Buying Rural Property

Rural E Speaking March 2015

Due diligence is vital

When buying any business, assets or property it’s important to undertake a due diligence investigation into what you are looking to buy. If you’re buying rural property, it comes with its own unique set of issues for which you need to take particular care.

The due diligence process is to inform the purchaser fully about a property to ensure that once purchased, there are no surprises. Due diligence can be carried out before entering into a contract or subsequent to entering into a contract by ensuring there’s a due diligence condition in the contract.

Where property is being purchased by auction or tender, there’s obviously no option to buy conditionally on a due diligence investigation. As a prospective purchaser, to carry out a due diligence in this scenario means you’ll be put to some time and expense, which could prove fruitless if your bid is not successful at the auction or tender.

Extent of due diligence

The extent of a due diligence investigation will vary depending on what’s being purchased. The due diligence requirements for a sheep and beef farm will be different from a kiwifruit orchard or a dairy farm or a vineyard.

You could have been provided with an Information Memorandum by the vendor or the vendor’s agent. Whilst this is a useful document it usually carries a disclaimer along the following lines:

“The agent is acting solely as the selling agent for the vendor of the property, and is not responsible for the accuracy and completeness of the information contained in this document. The agent has not verified the information and, accordingly, will not be liable to any party for the accuracy or completeness of such information.”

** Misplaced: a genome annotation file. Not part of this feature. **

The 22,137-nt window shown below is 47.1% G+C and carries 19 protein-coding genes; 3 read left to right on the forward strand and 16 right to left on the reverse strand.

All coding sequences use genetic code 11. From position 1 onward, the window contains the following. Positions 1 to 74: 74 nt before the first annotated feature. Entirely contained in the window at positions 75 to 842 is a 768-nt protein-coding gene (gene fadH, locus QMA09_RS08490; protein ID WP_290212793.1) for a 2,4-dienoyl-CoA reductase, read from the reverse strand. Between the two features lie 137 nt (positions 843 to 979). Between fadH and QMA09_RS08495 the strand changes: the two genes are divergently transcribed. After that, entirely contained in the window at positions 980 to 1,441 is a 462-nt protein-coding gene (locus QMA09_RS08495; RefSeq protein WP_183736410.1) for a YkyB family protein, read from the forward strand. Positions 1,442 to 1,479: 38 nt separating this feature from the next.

The standard form of Agreement for Sale and Purchase of Real Estate contains very limited warranties by the vendor. Any valuation or other report provided by the vendor for the purchaser’s information will usually have a disclaimer saying that the report is provided to the vendor only, and any liability to a third party is excluded. Therefore it’s up to the purchaser to make their own investigations, either pre-contract or post-contract as per a condition in the Agreement, into the matters that are important to them when assessing the value and purchasing the property.

If you’re considering buying a rural property, some of the due diligence investigations you should be looking at are:

  • The terms of any easements affecting the property or whether rights of access to water, power, etc are properly secured by permanent registered easements
  • Any necessary resource consents that might be required, the terms of those consents and any history of breaches of those consents
  • Fertiliser application
  • Spray diaries
  • Any requirements that might be necessary for exporting produce from the farm whether it is milk, meat or crops
  • If stock is being purchased, you’ll need to see veterinary records, vaccinations, etc
  • If staff are being employed, you’ll need to check the employment contracts, health and safety, and the ACC history
  • Any resource consents granted for neighbouring properties that might affect the property
  • Any covenants such as Queen Elizabeth II covenants or land covenants that may restrict the use of the property or parts of it
  • Any development expenditure or other information useful for tax purposes
  • For farms with planted forests, whether or not the vendor is in the Emissions Trading Scheme
  • Any Building Act issues
  • Contamination issues arising from historic uses, and
  • Contractual arrangements such as supply contracts, plant variety right issues, Fonterra or Zespri contracts or requirements.

You will be able to collate and assess some of the due diligence material yourself. Some of this, however, may need professional advice from us, your accountant and so on. Good due diligence is a team job and the benefit is you will be able to accurately assess a prospective property to ensure that as a purchaser you get what you pay for.

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